Letter from Ocean Watch: The Sweetest Dogwatch

A night shift north of the 70th parallel delivers a gorgeous, unreal sail. "Herb's Watch" for our July 23, 2009, _CW_Reckonings

Herbs midnight sun 368

In the land of the midnight sun, Around the Americas' 64-foot steel cutter, Ocean Watch, enjoys a beautiful sail at 3 o'clock in the morning.Herb Mccormick

It's 0600, and I've just roused the opposite watch from slumber. Here at the nav station, sunlight is streaming through the ports overhead. I'm sipping a cup of jury-rigged mocha: two parts Swiss Miss, one part instant Folgers. It's going to be a long day, and on every watch change at this hour, I'd usually be diving for my bunk. But not this July morning. This morning I'm totally awake, totally jazzed. I've just finished up the sweetest dogwatch ever.

We're six weeks out of Seattle now, on our hopeful journey Around the Americas. I was in charge of working out the watch schedule, and we're using one I've come to like on raceboats with smallish crews, an arrangement that's quite suitable for the six we've currently got on Ocean Watch. We're running a pair of three-man teams, which some might consider overkill, but the levels of experience in the crew vary greatly; plus, we've been venturing into unknown waters for all of us, and ice-strewn ones at that.

The watches break down into three 4-hour shifts during the day (0600-1000, 1000-1400, and 1400-1800) and four 3-hour shifts at night (1800-2100, 2100-0000, 0000-0300, and 0300-0600). I like this system because it keeps things moving, relatively speaking, all night; the bases are covered if someone wants to dive below to check e-mail or make a sandwich; and it gives each watch a full eight hours off every other day. It's not perfect, but it works for me.

All that said, the dogwatches-and thus far on this voyage, the two that cover the stretch from midnight to 6 a.m. are, generally speaking, equally heinous-are almost always forced marches, at least on this trip. It's one thing when you're sailing through the tropics, with celestial light shows overhead, but for most of our voyage north from Seattle, the nights have been cold and long, with dank, cloudy skies and little visual relief.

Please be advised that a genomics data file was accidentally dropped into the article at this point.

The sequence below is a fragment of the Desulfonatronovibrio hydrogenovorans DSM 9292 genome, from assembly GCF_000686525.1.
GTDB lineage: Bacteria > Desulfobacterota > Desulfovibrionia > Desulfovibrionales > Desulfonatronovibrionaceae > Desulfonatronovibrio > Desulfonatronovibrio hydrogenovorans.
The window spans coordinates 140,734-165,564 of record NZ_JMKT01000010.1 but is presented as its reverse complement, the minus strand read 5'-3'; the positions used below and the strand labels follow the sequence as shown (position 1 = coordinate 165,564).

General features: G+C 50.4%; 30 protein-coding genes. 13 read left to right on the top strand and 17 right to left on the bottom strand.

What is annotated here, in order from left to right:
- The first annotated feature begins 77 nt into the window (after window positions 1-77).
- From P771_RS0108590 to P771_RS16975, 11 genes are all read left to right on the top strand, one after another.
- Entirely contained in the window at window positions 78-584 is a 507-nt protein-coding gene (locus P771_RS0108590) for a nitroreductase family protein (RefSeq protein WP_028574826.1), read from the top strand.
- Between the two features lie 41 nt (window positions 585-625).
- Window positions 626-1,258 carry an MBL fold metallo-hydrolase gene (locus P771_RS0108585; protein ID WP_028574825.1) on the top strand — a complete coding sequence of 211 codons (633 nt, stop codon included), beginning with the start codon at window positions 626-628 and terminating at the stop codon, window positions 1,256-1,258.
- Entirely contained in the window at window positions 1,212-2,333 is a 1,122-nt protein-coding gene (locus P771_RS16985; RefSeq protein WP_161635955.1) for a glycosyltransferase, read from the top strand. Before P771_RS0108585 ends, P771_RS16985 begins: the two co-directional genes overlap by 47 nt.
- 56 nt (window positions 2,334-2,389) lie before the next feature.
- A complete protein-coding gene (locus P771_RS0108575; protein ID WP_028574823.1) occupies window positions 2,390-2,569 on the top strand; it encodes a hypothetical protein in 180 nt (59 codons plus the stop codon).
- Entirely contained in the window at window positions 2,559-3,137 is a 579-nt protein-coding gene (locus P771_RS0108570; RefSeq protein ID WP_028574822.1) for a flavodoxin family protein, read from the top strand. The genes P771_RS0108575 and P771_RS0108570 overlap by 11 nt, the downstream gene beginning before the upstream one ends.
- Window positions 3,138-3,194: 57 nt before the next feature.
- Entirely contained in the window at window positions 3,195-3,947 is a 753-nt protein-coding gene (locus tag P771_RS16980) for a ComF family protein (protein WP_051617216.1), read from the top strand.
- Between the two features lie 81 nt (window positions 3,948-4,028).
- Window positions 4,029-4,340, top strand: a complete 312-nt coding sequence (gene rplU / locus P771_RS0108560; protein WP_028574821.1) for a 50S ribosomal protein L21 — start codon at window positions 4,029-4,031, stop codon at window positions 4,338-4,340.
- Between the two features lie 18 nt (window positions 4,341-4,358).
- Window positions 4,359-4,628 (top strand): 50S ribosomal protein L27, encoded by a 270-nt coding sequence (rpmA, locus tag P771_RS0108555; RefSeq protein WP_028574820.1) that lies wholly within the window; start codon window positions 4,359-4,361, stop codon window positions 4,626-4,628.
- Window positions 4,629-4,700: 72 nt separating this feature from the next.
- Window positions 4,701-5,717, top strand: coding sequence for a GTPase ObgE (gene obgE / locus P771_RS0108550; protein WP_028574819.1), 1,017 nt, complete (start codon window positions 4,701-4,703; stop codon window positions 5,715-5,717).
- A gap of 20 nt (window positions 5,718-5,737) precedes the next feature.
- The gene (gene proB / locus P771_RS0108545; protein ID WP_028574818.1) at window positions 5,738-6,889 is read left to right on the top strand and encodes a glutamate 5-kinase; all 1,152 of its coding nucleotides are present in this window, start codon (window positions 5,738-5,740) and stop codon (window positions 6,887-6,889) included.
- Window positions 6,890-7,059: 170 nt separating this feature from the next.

That is, until today.

We're currently 12 miles north of the 70th parallel, in the land of the midnight sun. In other words, it never gets dark. When we came on at 0300, the sun had dipped low toward the horizon, then had hovered there for a couple of hours. But "sunset" was a big tease, with the usual daily ritual going unfulfilled. Instead, after skimming the horizon but never dipping beneath it, the sun began a slow ascent skyward. The low light was warm and radiant.
The breeze had just filled in, to about 12 knots. The opposite watch had set the genoa, but the engine was still idling over. As they disappeared below, we shut the beast down. Ocean Watch lost not a tick of speed, coursing through the barely rippled water at a steady 6 knots.

Slightly cracked off, on a close reach heading northeast toward the remote Alaskan port of Barrow, the northernmost town in the United States, we coursed beautifully into the ideal easterly breeze. The Seward Peninsula, off to starboard, kept the seas flat and the runway clean. It was like gliding over a long, blue carpet, effortless and free. It was the best sailing of the journey so far.

Sitting now and typing, I bask in the memory, the afterglow of a gorgeous, unreal sail. We're in the Arctic, and I'm having a hard time grasping any of it. If every dogwatch were like this one, I'd never go to sleep.

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